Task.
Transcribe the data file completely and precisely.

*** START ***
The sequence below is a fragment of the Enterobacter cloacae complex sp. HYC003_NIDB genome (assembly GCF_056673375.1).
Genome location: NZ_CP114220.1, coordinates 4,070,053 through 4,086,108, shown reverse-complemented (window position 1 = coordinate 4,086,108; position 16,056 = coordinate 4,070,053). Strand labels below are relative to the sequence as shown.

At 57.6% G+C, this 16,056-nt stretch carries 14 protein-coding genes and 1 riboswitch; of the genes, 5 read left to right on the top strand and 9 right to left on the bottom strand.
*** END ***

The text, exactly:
The sequence below is a fragment of the Enterobacter cloacae complex sp. HYC003_NIDB genome (assembly GCF_056673375.1).
Genome location: NZ_CP114220.1, coordinates 4,070,053 through 4,086,108, shown reverse-complemented (window position 1 = coordinate 4,086,108; position 16,056 = coordinate 4,070,053). Strand labels below are relative to the sequence as shown.

At 57.6% G+C, this 16,056-nt stretch carries 14 protein-coding genes and 1 riboswitch; of the genes, 5 read left to right on the top strand and 9 right to left on the bottom strand.